Thursday, April 28, 2011

"Sorry to have kept you waiting"

I haven't been to the supermarket lately, or rather, when I have, I've used the self check-out. But today I used a normal checkout. There was a short queue, it was busy. And as each person reached the cashier, she said "sorry to have kept you waiting". As she had doubtless been told to do.


If you wish to imbue the grocery shopping experience with something approaching courtesy and grace, do not inform your members of staff to robotically repeat the same phrases, unless you wish to create - and I suggest you note this down - the impression that the cashier hates each and every customer. Nothing says "I'm not sorry" better than the exact circumstances you have created.

The self-checkout is a kind of robot. It generally works well. But that doesn't mean you should extend the brand values of this worthy automaton to your entire workforce, particularly - and I suggest you also note this down - the customer-facing part of your operation. Believe it or not, human beings can tell when human beings are behaving inauthentically.

I have finished now.


Nick said...

I used to work at Target and they asked us to approach everyone and ask them, "Can I help you find something?" It had to be those exact words. You rewarded if a manager caught you saying them. I hated that.

Elly said...

Yes! John, I agree with you completely, it drives me nuts, and I don't even shop that much. Same goes for "Is there anything else I can help you with today?" as you're leaving (normally a bank). No, as I've already said thank you, goodbye and am turning to leave. No, or I would have asked. Ugh!

Chelle Lynn said...

Just to play devil's advocate, I work as a customer service representative in a public library. They never make us say anything to the patrons, we are just instructed to be helpful. However, I do find myself repeating the same phrases over and over.

"Thank you for waiting."
"Have a good weekend."
"You have a small fine on your account."

Sometimes you just find a phrase that works well and stick to it.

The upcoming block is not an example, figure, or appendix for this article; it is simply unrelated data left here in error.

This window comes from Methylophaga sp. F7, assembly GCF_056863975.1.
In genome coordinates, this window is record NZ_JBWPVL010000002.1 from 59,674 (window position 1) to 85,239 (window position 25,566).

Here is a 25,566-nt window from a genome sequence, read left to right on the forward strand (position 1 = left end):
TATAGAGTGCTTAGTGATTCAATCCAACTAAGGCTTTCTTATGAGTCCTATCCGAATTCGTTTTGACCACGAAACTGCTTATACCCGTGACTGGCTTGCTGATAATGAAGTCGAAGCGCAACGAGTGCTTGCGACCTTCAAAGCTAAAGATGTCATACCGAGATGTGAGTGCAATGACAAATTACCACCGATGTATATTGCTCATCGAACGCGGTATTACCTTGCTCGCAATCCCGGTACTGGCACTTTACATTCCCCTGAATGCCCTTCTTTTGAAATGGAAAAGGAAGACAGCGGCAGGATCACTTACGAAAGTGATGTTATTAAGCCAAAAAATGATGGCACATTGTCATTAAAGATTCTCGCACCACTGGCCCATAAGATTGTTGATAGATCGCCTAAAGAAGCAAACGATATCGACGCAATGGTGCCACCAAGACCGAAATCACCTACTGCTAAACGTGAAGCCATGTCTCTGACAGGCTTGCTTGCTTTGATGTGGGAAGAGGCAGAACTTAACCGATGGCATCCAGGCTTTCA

That being said, you can always kind of tell when service drones are reading from a script- it is unnatural and off-putting. Especially when they are trying to sell you something.

"Would you like to save 10% with your rewards card today?"

Kat R said...

When I worked at Waldenbooks a few years ago we had a few things we were required to say (like pushing the candy up at the register or trying to force people to sign up for rewards cards) and I always hated having to do it because I hate having it done to me.

It's funny how society does that kind of thing

Lily Grace said...

without wanting to bore you, hi, I work in a supermarket. We have to say these things to meet our Customer service measure( a mystery shopper who comes and grades us twice a month) If they queue for more than 60 seconds, we lose 10% of our mark, If we apologise its only 5%, so you see, it is us striving for excellent customer service that makes us so bad at it!

John A said...

Lily, it's the overlords I blame, you are blameless.

BillyWitchDoctor said...

Worse things. I approached a clerk at CVS (nee Longs Drugs) who was gabbing on her cellphone in the middle of the store, and stood by patiently waiting for her to finish so I could ask a question. She shot me a dirty look and turned her back to me, as if I were listening in on her private conversation. EXCUSE ME, YER F***IN' HIGHNESS.

Note to CVS: That is why Walgreens gets my money from now on.

Unknown said...

Ha ha, there's your answer, John! If the corporate overlords don't micromanage their employees' every mannerism, they lose untold billions to Walgreens, because people are generally kinda prissy and adolescent. If you want genuinely civil behavior, you'll have to move to the Third World.

K said...

It's sad that they're trying to replace cashiers with machines, then trying to turn cashiers into machines.

Bear in mind though, if you have an actual conversation with the poor servatron chained to the till, they tend not to use their set phrases (but still look like customer service experts) and you both leave happy. Except they cant leave. Ever.